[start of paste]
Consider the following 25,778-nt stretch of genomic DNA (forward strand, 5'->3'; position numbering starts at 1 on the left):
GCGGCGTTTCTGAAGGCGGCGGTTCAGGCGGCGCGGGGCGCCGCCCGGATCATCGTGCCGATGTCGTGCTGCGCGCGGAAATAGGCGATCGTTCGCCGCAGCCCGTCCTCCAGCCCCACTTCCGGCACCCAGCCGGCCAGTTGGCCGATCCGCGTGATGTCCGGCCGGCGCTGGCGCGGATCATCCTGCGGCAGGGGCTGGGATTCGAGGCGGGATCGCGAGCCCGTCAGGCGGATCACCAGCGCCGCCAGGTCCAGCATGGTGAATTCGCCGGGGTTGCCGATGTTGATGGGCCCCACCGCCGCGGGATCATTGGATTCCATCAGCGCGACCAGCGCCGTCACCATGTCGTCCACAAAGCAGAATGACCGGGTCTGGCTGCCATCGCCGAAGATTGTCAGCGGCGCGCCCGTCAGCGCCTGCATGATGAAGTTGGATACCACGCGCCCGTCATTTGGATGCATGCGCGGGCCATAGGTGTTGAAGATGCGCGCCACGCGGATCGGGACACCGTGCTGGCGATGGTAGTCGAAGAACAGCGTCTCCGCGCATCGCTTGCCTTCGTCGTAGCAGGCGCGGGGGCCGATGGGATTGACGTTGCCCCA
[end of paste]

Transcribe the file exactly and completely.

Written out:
Consider the following 25,778-nt stretch of genomic DNA (forward strand, 5'->3'; position numbering starts at 1 on the left):
GCGGCGTTTCTGAAGGCGGCGGTTCAGGCGGCGCGGGGCGCCGCCCGGATCATCGTGCCGATGTCGTGCTGCGCGCGGAAATAGGCGATCGTTCGCCGCAGCCCGTCCTCCAGCCCCACTTCCGGCACCCAGCCGGCCAGTTGGCCGATCCGCGTGATGTCCGGCCGGCGCTGGCGCGGATCATCCTGCGGCAGGGGCTGGGATTCGAGGCGGGATCGCGAGCCCGTCAGGCGGATCACCAGCGCCGCCAGGTCCAGCATGGTGAATTCGCCGGGGTTGCCGATGTTGATGGGCCCCACCGCCGCGGGATCATTGGATTCCATCAGCGCGACCAGCGCCGTCACCATGTCGTCCACAAAGCAGAATGACCGGGTCTGGCTGCCATCGCCGAAGATTGTCAGCGGCGCGCCCGTCAGCGCCTGCATGATGAAGTTGGATACCACGCGCCCGTCATTTGGATGCATGCGCGGGCCATAGGTGTTGAAGATGCGCGCCACGCGGATCGGGACACCGTGCTGGCGATGGTAGTCGAAGAACAGCGTCTCCGCGCATCGCTTGCCTTCGTCGTAGCAGGCGCGGGGGCCGATGGGATTGACGTTGCCCCA